Africanizing “Queer African Historical Studies”

Sunday, January 5, 2020: 10:30 AM
Gramercy West (New York Hilton)
Marc Epprecht, Queen's University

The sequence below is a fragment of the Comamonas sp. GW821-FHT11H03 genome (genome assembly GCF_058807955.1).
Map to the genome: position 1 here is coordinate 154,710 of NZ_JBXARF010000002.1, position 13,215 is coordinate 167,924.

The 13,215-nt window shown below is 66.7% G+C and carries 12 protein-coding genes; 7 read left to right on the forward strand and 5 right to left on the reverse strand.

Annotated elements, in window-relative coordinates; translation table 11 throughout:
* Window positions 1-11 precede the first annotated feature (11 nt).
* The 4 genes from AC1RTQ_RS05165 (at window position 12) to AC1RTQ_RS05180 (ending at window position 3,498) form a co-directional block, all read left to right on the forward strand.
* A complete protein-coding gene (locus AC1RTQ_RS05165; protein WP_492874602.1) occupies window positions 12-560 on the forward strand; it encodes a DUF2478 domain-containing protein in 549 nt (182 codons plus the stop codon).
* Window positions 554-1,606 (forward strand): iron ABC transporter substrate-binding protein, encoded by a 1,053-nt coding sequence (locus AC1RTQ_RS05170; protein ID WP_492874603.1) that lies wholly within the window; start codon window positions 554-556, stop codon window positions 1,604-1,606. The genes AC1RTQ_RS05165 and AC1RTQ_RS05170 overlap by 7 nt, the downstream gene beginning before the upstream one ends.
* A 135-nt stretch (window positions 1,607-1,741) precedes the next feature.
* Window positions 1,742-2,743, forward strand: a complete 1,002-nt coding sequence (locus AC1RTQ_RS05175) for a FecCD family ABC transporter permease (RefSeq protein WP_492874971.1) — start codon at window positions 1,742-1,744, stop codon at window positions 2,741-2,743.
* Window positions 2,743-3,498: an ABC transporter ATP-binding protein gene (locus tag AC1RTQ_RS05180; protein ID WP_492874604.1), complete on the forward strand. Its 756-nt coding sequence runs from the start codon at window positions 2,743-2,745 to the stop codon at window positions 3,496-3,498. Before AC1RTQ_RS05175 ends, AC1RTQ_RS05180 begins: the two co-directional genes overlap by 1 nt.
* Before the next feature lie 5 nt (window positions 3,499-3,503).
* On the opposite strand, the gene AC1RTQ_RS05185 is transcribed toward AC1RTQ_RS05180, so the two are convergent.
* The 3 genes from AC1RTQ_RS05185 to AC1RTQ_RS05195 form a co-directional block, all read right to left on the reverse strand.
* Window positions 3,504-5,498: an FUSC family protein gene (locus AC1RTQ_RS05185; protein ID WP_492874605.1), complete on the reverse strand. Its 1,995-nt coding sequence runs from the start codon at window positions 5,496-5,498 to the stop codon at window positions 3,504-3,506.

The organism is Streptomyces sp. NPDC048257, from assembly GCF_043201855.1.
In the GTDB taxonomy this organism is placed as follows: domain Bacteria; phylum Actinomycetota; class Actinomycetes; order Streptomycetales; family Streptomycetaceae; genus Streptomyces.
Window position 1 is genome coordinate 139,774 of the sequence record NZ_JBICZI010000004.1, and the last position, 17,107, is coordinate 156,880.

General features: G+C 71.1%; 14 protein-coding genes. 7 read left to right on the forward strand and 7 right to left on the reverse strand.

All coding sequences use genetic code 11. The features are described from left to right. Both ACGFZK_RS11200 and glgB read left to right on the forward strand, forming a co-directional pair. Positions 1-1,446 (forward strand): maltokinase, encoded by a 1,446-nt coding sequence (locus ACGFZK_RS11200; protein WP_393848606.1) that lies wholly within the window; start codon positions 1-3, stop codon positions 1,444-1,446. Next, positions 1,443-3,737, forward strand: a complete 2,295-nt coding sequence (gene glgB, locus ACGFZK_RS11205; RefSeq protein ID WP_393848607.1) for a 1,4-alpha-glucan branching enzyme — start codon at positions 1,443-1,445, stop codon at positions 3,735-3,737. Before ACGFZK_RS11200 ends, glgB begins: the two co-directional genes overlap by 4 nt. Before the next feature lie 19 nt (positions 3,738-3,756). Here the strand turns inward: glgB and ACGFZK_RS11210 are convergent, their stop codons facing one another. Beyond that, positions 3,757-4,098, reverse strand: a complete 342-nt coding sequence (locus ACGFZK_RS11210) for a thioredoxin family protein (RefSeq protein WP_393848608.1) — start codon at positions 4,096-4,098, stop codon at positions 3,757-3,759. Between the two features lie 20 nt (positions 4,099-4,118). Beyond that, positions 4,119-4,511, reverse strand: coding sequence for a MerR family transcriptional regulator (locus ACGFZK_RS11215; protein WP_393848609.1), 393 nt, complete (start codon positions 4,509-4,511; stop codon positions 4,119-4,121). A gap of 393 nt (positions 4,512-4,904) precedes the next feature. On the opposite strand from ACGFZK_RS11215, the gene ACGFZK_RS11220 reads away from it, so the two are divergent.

Same-sex sexuality was not a topic that Africans historically broached in public discourse, or even scholarly research. With rare exceptions, the archive attesting to physically intimate same-sex relationships is deeply colonial in nature, riven with moral judgements and often pernicious stereotypes about “the Native.” This has begun to change. The HIV/AIDS pandemic, feminist and queer activism, and pioneering studies by (mostly) non-African historians have piqued scholarly interest in sexuality generally, and same-sex sexuality specifically over the past three decades. Yet queer theory as articulated in the West often does not capture the specificities of African experiences and perspectives very well, and indeed, a critique has emerged that queer theory and queer activism from the West are also colonizing. A consensus among African queer theorists builds upon the need to “indigenize” or “Africanize” core concepts and approaches. How can this be achieved? A close analysis of dozens of contributions to Chiang (2019) from and about Africa south of the Sahara, and critical reflection upon the production process, provides insight into the challenges, and the methods that African (and Africanist) scholars are using to address colonial tropes in queer historical research.
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